In Case You Missed It: Asthma Research Round-Up

While there’s no such thing as an “asthma newspaper” to keep me up to date on what’s going on in asthma, I’ve got a handful of Google Alerts set up for different topics, so that’s pretty close. I tend to find, though, that I get a lot of articles on the same topics, as every news network tries to cover a topic through their own lens. This isn’t a bad thing, as every article might contain a bit different information, but you probably already know I’m only going to read one of those articles!

As we flow from summer into fall, though, I thought I’d do a quick review of what’s been in the news and new asthma research that’s taken hold of the headlines. While at least one of these you likely couldn’t have missed… here’s a recap ICYMI (in case you missed it).

Asthma research review

Within the text below, I’ve also included a link to an article discussing the topic at hand… but there are certainly many more if you do choose to dig in.

  • Comorbidities can be telling

    Children who have asthma as well as depression or anxiety are more likely to require a visit to an emergency room for their asthma. Children with comorbid mental health concerns visit the ER twice as frequently as children without depression or anxiety—underscoring the importance of addressing comorbidities. This is why we have to ensure that the tiny humans with asthma are a part of being assessed more holistically, too!

  • Systemic racism has affected asthma treatment

    African-American children (and adults, per one article) respond differently to asthma treatment and step-up therapy during flare-ups. A study indicated that while the same step-up treatment protocol is followed for all at present, some Black children may not respond to long-acting bronchodilator therapy, instead doing better on an increased dose of inhaled corticosteroids.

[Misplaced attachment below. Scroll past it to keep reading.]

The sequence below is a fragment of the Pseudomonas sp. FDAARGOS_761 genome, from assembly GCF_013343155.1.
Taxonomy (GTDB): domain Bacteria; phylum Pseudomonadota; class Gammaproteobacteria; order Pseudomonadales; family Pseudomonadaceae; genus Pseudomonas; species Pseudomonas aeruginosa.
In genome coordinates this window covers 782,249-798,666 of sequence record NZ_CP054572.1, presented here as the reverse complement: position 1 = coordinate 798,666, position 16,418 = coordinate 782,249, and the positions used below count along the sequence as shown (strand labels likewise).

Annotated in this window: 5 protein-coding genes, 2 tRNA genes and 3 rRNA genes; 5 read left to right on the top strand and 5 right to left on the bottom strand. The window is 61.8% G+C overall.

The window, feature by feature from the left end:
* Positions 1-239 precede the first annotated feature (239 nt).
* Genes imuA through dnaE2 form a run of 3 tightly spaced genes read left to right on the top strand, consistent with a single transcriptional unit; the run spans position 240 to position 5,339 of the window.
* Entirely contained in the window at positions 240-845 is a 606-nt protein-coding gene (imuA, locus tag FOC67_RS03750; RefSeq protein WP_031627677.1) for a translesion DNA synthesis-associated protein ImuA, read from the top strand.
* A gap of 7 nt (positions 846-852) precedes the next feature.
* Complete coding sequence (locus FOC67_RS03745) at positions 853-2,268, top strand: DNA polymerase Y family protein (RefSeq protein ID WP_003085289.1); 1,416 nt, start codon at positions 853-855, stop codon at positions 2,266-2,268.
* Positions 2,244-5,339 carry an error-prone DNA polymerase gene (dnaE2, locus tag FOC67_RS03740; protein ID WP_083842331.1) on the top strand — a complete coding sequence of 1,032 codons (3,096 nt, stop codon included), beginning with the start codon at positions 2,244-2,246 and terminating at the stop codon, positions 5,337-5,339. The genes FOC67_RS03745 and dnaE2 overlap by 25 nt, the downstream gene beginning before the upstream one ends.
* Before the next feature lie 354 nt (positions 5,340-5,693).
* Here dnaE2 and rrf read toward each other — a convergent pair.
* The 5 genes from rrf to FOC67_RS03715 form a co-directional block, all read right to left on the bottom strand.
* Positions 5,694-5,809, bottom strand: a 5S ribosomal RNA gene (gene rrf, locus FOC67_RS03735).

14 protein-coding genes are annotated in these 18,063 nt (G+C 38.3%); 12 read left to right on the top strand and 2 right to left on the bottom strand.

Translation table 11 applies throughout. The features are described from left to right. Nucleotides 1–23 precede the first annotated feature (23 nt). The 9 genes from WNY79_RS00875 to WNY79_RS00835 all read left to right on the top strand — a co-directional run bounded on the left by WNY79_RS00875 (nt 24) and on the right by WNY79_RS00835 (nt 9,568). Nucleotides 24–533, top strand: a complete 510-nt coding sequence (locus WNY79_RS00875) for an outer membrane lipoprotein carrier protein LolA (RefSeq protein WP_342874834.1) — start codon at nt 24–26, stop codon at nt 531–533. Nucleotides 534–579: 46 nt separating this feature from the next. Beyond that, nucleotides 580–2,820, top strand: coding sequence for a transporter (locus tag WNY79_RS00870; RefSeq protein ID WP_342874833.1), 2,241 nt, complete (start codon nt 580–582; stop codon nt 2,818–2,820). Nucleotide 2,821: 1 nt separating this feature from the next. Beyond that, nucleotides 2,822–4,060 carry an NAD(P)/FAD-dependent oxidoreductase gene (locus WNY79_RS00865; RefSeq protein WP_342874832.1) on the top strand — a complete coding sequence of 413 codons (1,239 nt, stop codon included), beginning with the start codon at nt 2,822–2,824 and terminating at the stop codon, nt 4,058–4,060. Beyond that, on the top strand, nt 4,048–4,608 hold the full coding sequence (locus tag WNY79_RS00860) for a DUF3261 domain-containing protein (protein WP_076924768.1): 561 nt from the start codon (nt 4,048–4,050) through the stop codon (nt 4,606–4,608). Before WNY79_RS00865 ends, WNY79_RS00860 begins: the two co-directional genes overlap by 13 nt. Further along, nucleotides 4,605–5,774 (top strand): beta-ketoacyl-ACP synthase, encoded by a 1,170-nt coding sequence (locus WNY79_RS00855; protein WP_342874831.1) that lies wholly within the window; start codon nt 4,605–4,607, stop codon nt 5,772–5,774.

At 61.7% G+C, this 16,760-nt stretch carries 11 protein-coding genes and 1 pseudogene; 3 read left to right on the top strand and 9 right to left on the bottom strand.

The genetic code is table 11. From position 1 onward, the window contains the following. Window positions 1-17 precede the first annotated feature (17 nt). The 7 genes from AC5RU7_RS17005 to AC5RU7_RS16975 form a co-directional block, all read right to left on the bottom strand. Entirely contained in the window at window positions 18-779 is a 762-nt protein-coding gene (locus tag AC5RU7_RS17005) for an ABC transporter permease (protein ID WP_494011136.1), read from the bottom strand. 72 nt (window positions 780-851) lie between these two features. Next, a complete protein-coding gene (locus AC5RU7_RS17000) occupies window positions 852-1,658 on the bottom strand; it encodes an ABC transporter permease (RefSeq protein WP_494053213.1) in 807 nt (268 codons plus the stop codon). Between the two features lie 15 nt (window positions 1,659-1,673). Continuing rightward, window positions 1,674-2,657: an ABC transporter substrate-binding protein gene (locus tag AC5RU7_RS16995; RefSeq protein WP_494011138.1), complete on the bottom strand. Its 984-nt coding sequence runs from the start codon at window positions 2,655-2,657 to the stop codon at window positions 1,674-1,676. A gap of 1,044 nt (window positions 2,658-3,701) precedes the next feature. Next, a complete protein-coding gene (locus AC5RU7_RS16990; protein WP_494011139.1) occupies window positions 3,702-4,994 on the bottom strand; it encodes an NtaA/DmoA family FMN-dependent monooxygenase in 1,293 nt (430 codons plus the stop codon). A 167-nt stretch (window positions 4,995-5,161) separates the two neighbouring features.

The study indicated that unexpectedly, “almost half of young children in the study responded differently [to treatment] than older children and adults, and than white children in prior studies.”1 The senior researcher on the team, Dr. Elliott Israel, states for many years African Americans were under-represented in research, and “We shouldn’t assume that current treatment strategies for asthma are ideal […]”1And not only that—racism adversely affects asthma control among African-American children with asthma. This appears to be due to chronic stressors more likely to disproportionately affect African American children and their families.1

  • We're in Peak Week

    While we roll into October, the September Asthma Peak still remains in the news, an annual worsening of asthma experienced by many in the third week in September. (As we’re certainly just getting further from September as you read this, I’m not going to elaborate much here!)

  • Genetics and asthma

    Like mother, like baby: children born to a mother with a history of asthma are found to have a higher risk of developing persistent asthma. (Thanks, genetics.)

  • Beware of vaping

    While not directly related to asthma but with everything to do with lungs, black-market vaping supplies were found to increase risk of “vaping-related illness”, and in some cases death. (This also ended up in my hep C alert for work, for what reason I could never determine.)

Ongoing asthma research

I’m always curious about what is going on in asthma research, and reviewing asthma news is one way I satisfy that curiosity (and sometimes even get article ides to share with all of you). While there are still a lot of asthma mysteries we face, seeing even these seemingly small nuggets of news gives me at least some hope that people ARE trying to figure out asthma, in order to make life a bit easier for all of us who live with it!

By providing your email address, you are agreeing to our privacy policy. We never sell or share your email address.

More on this topic

This article represents the opinions, thoughts, and experiences of the author; none of this content has been paid for by any advertiser. The Asthma.net team does not recommend or endorse any products or treatments discussed herein. Learn more about how we maintain editorial integrity here.

Join the conversation

or create an account to comment.